Conflict facts or your story? Which one are you telling yourself?

We often don’t separate our Conflict facts from the stories we tell ourselves. There are two types of stories you can tell yourself.

One story enables you to justify to yourself why you have behaved poorly.

The second type of story is the one you tell yourself about others. Instead of really looking at the conflict facts of what just happened, you instead label people in a negative fashion, placing you in a downward spiral of animosity toward them.

Fact or Fiction

A few examples:


Story You Tell

Your co-worker lets you down and it’s not the first time.

They are unreliable & irresponsible

You let your boss down and it’s not the first time.

It’s because you’ve been overworked recently.

Someone cuts you off while driving

They are aggressive, rude and inconsiderate.

You cut someone off while you are driving

It’s because you are in a hurry and if you don’t catch these lights you’ll be late for work

One of your peers buys the boss a birthday card

It’s because they are trying to impress the boss and trying to make their way in for a promotion.

You buy your boss a birthday card

It’s because you are warm and caring.

Someone flies into a rage at the Water Company

They are bad-tempered

You fly into a rage at the Water Company

It’s because you’re tired and this is the 3rd time you’ve been here trying to resolve the problem and the Water company keeps making the same mistake which is costing you money

Sometimes your stories are accurate, but more often than not they are either inaccurate or completely wrong.

The truth is often somewhere in between the story you’ve told yourself about why the person has acted the way they have and the actual conflict facts.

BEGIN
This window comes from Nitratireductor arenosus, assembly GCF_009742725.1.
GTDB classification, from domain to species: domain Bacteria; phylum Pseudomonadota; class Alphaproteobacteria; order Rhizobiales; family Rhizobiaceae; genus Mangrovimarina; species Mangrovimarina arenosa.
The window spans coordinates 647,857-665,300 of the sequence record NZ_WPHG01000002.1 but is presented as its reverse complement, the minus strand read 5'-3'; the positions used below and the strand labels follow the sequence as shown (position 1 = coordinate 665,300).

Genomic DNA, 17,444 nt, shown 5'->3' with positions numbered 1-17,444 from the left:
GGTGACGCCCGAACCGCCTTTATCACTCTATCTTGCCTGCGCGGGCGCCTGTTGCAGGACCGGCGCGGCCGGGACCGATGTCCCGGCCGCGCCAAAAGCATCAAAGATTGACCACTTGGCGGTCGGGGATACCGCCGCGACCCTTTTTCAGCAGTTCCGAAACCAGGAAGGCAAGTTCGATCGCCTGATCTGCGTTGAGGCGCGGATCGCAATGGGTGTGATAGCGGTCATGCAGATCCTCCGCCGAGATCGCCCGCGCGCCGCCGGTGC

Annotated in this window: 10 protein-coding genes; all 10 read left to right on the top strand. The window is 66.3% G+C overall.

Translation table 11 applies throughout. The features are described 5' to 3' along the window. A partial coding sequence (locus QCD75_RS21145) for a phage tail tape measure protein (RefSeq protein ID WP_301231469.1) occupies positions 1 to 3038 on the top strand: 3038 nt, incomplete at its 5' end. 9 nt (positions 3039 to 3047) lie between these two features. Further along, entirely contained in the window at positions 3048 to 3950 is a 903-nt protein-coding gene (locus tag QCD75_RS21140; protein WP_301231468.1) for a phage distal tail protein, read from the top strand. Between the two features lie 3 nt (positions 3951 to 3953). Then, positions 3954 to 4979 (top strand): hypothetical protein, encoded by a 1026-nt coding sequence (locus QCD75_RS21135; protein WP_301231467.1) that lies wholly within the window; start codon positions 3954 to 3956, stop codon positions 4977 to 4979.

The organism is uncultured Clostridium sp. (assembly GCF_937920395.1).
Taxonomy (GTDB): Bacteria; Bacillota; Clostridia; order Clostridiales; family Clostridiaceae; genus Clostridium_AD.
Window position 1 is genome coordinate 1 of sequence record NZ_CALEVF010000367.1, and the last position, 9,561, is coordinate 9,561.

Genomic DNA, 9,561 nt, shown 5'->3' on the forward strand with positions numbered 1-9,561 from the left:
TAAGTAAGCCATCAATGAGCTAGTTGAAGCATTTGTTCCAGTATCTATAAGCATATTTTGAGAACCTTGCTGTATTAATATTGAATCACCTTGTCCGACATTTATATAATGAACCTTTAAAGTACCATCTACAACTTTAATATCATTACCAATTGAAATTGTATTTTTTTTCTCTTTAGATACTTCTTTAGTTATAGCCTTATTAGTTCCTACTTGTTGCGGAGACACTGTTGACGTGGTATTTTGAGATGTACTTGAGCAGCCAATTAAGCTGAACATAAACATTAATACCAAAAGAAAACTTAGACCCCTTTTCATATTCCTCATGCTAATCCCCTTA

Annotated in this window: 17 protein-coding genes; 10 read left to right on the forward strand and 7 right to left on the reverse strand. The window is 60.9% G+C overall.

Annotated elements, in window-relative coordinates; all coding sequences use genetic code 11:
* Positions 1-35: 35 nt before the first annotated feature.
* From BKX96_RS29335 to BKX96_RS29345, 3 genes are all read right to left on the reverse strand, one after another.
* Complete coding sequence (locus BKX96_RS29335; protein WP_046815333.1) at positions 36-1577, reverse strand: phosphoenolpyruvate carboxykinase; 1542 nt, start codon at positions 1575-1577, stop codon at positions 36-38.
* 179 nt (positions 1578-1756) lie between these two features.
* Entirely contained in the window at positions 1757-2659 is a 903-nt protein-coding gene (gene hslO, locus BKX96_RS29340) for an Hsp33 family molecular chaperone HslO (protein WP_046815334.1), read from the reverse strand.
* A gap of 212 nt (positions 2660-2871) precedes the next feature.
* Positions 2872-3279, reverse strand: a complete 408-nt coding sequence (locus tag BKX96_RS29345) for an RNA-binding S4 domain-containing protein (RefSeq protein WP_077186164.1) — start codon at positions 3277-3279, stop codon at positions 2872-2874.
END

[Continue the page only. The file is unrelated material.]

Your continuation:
Subduing your story is important for three reasons:

  1. You open you up to the possibility of a healthy discussion.
  2. It ensures you don’t over-react to a situation
  3. You begin to separate conflict facts from your story.

Use this Exercise to separate Story from Fact

Think of a conflict you have with someone at the moment. On a piece of paper in the left hand column write down all the stories you are telling yourself about the person. Include all the thoughts, feelings, judgments, and conclusions that are running through your mind.

On the right hand column write down all the conflict facts. These are objective, observable, specific actions and information.

As you look at your list you may find that the story you have been telling yourself is not fully supported by all the facts. You will realize that you have made many assumptions and interpretations about what the other person’s behavior MIGHT mean!  We often judge others by their actions, but ourselves by our intentions.  If you truly want to know what the other person’s intentions are, then ask them.

This exercise is designed to help calm down any over-heated emotions you may have running through your body. You will be more likely to hold the conversation with less accusation and more curiosity.  Separating the conflict facts from your story is a great way to help resolve conflict. I would love to hear your thoughts if you do this exercise!

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